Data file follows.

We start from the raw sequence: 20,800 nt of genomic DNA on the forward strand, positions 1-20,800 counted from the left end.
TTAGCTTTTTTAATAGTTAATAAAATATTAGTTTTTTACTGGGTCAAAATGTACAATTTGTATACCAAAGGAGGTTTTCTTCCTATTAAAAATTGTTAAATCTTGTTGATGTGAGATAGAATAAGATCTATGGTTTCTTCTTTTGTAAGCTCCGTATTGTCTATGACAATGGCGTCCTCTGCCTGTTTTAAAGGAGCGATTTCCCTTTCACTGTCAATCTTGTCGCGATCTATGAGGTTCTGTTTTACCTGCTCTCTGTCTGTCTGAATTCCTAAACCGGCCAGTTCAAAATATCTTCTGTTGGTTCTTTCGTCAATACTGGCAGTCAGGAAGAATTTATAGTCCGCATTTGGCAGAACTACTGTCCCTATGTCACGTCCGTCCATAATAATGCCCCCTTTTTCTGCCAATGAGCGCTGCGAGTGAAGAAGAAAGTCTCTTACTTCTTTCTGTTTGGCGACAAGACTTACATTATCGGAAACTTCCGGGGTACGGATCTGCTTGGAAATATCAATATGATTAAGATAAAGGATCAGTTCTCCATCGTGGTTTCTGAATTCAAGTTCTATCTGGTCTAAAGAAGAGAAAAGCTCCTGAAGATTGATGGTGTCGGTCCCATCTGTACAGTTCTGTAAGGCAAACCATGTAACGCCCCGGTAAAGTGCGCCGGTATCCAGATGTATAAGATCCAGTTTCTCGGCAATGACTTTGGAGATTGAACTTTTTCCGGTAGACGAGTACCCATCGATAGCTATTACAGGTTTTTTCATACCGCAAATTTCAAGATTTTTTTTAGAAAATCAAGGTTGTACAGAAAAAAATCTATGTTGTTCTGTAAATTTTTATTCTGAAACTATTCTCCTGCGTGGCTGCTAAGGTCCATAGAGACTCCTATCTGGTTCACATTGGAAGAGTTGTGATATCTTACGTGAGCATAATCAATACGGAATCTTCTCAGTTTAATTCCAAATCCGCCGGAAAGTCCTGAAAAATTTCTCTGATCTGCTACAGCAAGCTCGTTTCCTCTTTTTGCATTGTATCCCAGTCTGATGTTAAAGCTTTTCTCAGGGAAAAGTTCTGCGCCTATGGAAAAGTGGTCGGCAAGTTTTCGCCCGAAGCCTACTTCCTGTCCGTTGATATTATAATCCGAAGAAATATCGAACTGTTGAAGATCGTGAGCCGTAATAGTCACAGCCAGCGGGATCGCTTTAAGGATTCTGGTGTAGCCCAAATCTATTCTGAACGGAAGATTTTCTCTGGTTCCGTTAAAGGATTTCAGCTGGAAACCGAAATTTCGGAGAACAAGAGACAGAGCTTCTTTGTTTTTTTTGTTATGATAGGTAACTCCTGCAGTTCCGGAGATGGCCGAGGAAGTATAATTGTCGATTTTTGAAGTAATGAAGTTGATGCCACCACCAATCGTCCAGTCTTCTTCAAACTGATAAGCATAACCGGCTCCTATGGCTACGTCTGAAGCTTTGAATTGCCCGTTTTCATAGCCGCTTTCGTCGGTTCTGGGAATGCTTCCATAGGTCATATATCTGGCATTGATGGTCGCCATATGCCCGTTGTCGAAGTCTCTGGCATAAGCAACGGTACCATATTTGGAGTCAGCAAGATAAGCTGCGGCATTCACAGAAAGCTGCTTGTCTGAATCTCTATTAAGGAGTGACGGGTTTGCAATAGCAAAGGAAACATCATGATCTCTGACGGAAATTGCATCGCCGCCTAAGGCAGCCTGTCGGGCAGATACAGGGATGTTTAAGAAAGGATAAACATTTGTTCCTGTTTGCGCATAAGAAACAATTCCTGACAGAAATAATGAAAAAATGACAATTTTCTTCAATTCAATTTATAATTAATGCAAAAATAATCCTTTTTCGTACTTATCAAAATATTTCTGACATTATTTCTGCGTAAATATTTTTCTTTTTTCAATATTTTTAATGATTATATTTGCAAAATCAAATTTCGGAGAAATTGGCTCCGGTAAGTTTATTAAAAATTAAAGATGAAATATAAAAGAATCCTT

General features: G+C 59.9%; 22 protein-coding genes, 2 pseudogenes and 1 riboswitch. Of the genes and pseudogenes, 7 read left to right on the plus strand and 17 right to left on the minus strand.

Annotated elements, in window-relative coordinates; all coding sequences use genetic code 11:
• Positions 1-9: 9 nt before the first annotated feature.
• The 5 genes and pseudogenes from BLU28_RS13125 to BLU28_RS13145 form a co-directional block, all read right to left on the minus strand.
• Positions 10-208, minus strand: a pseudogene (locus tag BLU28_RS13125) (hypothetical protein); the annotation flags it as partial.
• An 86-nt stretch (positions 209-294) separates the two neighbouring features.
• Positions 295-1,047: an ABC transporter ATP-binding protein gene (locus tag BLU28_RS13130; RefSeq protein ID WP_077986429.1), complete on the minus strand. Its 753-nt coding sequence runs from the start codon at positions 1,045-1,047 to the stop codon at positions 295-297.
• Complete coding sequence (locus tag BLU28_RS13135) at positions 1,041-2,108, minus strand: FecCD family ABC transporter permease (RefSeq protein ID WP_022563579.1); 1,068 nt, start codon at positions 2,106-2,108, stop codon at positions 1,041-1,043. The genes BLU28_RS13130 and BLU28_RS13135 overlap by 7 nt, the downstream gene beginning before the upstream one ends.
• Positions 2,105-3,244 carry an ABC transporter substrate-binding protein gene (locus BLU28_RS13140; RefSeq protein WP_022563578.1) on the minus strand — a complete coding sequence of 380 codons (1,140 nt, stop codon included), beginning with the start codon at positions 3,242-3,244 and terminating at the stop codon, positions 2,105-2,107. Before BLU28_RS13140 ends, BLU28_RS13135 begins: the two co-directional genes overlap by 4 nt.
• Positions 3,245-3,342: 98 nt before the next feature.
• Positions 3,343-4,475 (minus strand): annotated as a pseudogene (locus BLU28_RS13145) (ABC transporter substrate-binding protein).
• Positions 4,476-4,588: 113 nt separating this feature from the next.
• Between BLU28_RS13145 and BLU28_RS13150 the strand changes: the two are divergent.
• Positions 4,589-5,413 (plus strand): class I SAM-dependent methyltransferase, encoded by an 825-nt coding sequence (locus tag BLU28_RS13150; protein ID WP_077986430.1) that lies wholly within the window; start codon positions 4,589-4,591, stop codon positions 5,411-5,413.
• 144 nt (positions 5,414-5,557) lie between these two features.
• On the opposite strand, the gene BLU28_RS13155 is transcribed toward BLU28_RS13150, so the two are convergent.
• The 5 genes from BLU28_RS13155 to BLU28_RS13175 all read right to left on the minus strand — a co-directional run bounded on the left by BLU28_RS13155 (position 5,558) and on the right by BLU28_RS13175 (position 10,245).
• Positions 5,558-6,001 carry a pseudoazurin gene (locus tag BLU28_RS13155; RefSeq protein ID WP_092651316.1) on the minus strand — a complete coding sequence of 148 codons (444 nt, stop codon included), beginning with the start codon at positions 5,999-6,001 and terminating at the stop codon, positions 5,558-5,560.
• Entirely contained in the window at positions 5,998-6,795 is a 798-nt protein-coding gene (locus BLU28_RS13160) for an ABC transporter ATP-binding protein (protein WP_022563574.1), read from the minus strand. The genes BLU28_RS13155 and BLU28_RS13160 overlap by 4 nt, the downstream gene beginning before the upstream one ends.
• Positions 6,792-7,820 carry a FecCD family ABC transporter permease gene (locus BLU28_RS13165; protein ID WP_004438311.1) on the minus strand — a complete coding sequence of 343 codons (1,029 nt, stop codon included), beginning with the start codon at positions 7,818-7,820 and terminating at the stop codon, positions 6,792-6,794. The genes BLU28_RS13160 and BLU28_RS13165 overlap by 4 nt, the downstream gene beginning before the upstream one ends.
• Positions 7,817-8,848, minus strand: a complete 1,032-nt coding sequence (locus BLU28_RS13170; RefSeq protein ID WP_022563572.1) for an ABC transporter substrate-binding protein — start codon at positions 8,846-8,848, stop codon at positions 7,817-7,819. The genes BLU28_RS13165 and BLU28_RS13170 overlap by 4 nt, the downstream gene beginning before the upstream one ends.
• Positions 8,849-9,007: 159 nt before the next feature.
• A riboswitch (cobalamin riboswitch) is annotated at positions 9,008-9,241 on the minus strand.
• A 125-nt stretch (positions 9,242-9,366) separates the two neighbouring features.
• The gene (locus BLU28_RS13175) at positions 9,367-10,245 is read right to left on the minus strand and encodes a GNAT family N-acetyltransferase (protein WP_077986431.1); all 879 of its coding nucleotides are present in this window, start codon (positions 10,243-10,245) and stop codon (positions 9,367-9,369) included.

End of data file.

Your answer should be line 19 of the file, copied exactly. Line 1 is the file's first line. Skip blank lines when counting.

• The 5 genes from BLU28_RS13155 to BLU28_RS13175 all read right to left on the minus strand — a co-directional run bounded on the left by BLU28_RS13155 (position 5,558) and on the right by BLU28_RS13175 (position 10,245).